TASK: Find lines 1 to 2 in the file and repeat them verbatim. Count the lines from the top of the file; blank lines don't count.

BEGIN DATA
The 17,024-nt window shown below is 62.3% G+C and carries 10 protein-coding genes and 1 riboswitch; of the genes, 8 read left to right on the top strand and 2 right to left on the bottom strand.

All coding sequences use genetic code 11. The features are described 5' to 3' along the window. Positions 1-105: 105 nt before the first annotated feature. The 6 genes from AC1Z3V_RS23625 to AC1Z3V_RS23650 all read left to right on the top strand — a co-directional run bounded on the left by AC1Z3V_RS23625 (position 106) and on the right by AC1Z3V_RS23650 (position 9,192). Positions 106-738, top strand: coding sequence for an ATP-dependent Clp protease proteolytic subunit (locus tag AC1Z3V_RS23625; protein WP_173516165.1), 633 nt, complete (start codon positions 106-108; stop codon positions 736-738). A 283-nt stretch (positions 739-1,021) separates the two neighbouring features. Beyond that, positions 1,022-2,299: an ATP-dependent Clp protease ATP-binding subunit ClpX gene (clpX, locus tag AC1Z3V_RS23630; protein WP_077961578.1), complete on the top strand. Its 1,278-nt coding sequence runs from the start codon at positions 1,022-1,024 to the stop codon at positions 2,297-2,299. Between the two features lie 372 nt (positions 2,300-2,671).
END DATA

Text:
The 17,024-nt window shown below is 62.3% G+C and carries 10 protein-coding genes and 1 riboswitch; of the genes, 8 read left to right on the top strand and 2 right to left on the bottom strand.

All coding sequences use genetic code 11. The features are described 5' to 3' along the window. Positions 1-105: 105 nt before the first annotated feature. The 6 genes from AC1Z3V_RS23625 to AC1Z3V_RS23650 all read left to right on the top strand — a co-directional run bounded on the left by AC1Z3V_RS23625 (position 106) and on the right by AC1Z3V_RS23650 (position 9,192). Positions 106-738, top strand: coding sequence for an ATP-dependent Clp protease proteolytic subunit (locus tag AC1Z3V_RS23625; protein WP_173516165.1), 633 nt, complete (start codon positions 106-108; stop codon positions 736-738). A 283-nt stretch (positions 739-1,021) separates the two neighbouring features. Beyond that, positions 1,022-2,299: an ATP-dependent Clp protease ATP-binding subunit ClpX gene (clpX, locus tag AC1Z3V_RS23630; protein WP_077961578.1), complete on the top strand. Its 1,278-nt coding sequence runs from the start codon at positions 1,022-1,024 to the stop codon at positions 2,297-2,299. Between the two features lie 372 nt (positions 2,300-2,671).